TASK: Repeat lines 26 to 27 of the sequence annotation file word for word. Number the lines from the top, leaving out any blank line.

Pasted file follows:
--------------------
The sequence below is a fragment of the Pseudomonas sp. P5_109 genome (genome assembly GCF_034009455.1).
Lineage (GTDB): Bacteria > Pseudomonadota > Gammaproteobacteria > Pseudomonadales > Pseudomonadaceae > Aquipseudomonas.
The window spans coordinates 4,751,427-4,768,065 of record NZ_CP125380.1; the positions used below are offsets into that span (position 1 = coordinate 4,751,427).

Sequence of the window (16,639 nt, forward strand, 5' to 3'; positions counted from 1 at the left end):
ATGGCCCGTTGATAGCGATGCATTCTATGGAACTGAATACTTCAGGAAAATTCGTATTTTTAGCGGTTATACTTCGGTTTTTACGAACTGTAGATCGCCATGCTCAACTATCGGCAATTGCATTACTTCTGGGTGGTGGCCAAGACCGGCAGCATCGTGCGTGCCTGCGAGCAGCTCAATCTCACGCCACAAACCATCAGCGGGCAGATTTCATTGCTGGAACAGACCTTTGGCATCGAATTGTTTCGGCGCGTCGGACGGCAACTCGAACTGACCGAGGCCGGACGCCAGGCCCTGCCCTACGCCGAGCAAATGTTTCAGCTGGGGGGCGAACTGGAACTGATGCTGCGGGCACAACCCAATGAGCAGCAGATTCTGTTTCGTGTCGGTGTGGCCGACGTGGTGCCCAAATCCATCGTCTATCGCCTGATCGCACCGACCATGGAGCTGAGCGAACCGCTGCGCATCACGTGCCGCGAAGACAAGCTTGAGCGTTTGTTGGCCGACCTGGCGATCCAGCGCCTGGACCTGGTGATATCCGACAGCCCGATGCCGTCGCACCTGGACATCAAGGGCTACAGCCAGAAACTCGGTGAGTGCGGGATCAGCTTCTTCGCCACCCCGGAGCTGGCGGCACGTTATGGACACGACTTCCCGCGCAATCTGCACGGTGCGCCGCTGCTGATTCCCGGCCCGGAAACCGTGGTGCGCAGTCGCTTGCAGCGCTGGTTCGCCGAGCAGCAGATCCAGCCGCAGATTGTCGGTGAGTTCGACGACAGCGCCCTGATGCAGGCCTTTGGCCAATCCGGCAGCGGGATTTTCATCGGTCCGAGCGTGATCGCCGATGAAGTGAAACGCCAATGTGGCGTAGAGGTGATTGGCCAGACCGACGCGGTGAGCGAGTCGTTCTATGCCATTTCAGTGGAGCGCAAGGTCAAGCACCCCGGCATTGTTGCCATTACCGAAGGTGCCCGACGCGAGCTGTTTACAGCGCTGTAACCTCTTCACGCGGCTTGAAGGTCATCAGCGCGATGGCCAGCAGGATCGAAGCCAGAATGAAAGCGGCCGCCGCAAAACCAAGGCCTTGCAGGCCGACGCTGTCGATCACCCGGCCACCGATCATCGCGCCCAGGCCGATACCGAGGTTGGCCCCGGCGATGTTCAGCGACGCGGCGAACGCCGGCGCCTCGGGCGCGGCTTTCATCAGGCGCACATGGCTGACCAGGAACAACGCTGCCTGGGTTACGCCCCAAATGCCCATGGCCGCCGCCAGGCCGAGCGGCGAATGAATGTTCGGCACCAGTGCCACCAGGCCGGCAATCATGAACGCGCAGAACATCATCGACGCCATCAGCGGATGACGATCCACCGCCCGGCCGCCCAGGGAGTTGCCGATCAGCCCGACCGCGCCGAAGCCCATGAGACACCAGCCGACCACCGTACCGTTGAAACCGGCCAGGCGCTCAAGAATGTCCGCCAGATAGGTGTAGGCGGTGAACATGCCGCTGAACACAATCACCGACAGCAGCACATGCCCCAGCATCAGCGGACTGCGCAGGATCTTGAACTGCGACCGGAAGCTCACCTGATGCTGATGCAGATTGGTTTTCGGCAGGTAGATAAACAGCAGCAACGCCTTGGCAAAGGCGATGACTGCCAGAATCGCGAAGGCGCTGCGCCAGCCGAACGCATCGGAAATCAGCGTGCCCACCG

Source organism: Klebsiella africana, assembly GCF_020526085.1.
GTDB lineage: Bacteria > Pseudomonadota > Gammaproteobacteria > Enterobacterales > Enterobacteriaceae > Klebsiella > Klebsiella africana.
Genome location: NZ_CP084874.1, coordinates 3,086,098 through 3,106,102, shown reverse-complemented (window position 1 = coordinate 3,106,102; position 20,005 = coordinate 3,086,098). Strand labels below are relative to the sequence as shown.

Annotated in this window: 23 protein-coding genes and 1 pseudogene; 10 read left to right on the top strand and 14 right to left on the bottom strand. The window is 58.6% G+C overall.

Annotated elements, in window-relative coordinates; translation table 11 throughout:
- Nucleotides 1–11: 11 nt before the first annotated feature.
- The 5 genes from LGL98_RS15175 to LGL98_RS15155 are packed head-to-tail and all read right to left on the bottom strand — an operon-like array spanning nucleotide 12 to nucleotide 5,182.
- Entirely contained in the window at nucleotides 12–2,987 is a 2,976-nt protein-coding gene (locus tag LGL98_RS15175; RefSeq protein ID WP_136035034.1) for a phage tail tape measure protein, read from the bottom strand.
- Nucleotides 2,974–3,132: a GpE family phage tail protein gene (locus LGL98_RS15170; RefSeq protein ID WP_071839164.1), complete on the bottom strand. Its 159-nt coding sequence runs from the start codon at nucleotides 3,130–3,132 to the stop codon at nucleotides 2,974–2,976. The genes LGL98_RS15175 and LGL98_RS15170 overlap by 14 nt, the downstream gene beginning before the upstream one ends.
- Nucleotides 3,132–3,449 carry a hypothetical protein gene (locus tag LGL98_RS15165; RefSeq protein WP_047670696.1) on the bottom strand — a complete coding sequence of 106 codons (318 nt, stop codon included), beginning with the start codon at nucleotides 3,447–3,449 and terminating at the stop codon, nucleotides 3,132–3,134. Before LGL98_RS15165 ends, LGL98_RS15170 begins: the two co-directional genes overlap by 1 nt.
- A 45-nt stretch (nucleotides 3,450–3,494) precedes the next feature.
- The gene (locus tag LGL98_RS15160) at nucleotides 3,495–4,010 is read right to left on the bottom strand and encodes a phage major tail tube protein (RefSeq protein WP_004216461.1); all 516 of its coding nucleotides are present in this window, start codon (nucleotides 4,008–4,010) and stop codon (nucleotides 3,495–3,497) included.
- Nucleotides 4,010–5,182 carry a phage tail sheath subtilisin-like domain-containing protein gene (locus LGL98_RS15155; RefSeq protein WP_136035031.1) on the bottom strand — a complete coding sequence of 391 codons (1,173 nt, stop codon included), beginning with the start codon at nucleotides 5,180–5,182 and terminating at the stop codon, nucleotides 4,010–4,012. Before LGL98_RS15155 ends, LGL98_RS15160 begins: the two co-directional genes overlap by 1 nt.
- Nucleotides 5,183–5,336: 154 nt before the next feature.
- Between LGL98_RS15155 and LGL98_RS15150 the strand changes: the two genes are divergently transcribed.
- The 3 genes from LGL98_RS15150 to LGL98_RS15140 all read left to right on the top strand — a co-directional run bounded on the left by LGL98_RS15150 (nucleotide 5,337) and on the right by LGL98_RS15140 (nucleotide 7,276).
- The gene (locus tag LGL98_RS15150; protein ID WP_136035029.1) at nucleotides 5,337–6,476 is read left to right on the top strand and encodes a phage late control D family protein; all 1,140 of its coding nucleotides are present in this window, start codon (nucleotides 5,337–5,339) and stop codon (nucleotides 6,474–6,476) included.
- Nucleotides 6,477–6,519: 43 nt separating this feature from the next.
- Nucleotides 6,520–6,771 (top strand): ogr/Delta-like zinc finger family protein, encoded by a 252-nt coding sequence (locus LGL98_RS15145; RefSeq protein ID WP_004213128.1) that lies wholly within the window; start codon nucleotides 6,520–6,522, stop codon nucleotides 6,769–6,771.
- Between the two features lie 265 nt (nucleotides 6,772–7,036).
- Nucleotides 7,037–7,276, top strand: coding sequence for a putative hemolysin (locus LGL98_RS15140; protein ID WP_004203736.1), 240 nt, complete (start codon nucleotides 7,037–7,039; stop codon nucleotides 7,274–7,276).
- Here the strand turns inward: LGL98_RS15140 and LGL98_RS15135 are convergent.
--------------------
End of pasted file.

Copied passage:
- Nucleotides 7,037–7,276, top strand: coding sequence for a putative hemolysin (locus LGL98_RS15140; protein ID WP_004203736.1), 240 nt, complete (start codon nucleotides 7,037–7,039; stop codon nucleotides 7,274–7,276).
- Here the strand turns inward: LGL98_RS15140 and LGL98_RS15135 are convergent.